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NAMED-LAMBDA, REC, DEFINE
In the spirit of fanatic minimalism, I would prefer to
remove both NAMED-LAMBDA and REC.
From: Chris Hanson
Re: prefering LETREC in the expansion of (DEFINE (FOO ...) ...)
I claim (and I believe that there will be support for this claim) that
the INTENT of the author of such a self referential procedure was that
the name FOO refer to the procedure itself, not the binding of the
variable FOO. This is because the binding is normally assumed to be
fixed; interactive definitions are something that the language has
because we recognize the need for debugging and evolution of our
I agree (except that I think of redefinition as provided by the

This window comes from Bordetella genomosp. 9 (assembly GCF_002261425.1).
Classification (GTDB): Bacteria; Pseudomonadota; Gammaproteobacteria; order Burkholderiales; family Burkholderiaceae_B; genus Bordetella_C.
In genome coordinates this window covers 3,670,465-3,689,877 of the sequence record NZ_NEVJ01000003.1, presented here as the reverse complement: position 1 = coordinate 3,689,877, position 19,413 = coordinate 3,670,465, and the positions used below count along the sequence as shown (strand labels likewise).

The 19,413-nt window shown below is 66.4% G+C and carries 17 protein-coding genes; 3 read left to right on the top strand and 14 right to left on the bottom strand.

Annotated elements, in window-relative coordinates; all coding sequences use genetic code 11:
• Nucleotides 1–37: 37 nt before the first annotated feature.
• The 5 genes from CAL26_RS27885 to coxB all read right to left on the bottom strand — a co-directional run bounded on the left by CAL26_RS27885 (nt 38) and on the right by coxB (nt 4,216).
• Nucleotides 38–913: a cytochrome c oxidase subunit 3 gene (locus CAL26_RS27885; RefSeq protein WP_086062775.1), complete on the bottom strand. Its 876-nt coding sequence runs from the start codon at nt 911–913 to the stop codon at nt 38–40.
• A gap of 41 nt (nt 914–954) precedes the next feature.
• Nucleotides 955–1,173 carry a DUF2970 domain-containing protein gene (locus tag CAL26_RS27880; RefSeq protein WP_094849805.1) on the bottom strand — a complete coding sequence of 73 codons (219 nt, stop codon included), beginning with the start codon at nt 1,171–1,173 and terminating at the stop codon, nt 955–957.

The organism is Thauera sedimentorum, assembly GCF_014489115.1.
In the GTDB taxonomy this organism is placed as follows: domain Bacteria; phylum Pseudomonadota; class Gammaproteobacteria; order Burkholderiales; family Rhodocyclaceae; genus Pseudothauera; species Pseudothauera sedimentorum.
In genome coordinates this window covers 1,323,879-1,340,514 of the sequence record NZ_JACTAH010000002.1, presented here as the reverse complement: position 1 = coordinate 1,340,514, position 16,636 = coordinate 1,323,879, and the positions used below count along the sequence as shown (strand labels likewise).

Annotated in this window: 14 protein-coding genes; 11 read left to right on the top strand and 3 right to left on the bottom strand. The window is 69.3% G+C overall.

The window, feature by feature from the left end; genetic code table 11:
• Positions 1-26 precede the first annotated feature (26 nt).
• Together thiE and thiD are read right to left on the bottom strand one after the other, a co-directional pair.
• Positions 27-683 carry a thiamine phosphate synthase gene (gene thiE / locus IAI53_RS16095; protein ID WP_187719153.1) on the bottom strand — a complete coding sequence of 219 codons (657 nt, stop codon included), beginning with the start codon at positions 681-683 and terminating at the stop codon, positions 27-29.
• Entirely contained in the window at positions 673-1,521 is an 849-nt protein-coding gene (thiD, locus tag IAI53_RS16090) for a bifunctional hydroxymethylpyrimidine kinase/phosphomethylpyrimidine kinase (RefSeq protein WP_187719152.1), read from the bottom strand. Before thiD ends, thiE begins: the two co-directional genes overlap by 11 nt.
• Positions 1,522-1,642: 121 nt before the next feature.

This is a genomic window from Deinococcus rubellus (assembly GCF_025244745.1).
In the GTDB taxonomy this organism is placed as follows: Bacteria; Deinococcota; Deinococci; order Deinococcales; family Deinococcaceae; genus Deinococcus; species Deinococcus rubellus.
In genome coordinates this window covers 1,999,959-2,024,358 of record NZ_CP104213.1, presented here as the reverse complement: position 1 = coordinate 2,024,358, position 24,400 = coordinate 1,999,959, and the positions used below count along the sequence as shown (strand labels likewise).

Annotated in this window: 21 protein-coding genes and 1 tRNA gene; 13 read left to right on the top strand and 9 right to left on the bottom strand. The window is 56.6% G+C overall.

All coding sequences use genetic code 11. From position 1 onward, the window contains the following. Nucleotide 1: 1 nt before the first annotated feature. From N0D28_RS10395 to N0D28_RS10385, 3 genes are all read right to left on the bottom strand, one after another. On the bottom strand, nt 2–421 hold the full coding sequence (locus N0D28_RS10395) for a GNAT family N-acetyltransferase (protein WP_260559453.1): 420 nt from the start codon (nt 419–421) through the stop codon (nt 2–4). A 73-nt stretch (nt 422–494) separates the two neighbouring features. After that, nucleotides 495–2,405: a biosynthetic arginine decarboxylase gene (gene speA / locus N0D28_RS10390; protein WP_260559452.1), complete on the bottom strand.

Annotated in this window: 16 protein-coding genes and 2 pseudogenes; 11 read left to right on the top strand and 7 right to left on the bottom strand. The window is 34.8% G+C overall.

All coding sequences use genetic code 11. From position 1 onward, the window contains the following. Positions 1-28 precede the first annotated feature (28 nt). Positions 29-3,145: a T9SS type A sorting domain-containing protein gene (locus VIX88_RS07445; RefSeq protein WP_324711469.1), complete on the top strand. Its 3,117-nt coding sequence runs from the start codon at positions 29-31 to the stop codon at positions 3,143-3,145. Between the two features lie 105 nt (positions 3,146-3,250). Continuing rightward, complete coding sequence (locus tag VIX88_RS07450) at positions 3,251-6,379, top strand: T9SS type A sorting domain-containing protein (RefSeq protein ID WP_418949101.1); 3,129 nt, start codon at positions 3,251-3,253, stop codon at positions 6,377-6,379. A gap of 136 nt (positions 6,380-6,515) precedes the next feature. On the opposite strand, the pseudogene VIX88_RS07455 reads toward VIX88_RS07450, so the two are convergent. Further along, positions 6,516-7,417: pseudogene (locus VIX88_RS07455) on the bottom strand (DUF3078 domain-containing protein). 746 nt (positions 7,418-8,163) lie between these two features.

development environment, not the language).
And the more naive the user, the more confusing it will be
if the procedure FOO depends on the value of the variable FOO, rather
than meaning "self reference".
I am not convinced that introducing self references behind the naive user's
back is doing him or her a great service. LETREC-introducing DEFINE
provides what you consider to be the intuitive behavior only in the simple
(DEFINE (FOO N) ...(FOO...)...)
(SET! BAZ FOO)
<subsequent redefinition of FOO>
the value of BAZ will be "consistent" because BAZ is the old version of
FOO, and the old version of FOO will recur by calling the old version.
But, in this case:
(DEFINE (FOO N) ... (BAR N) ...)
(DEFINE (BAR N) ... (FOO N) ...)
(SET! BAZ FOO)
<subsequent redefinition of FOO and BAR>
the value of BAZ will be inconsistent because the old version of FOO will
call the new version of BAR, which will call the new version of FOO.
Of course, a novice can still achieve confusion when defining and
redefining procedures using the simple DEFINE syntax. Furthermore, you
have to explain the difference between variable references that are self
references and those that are not.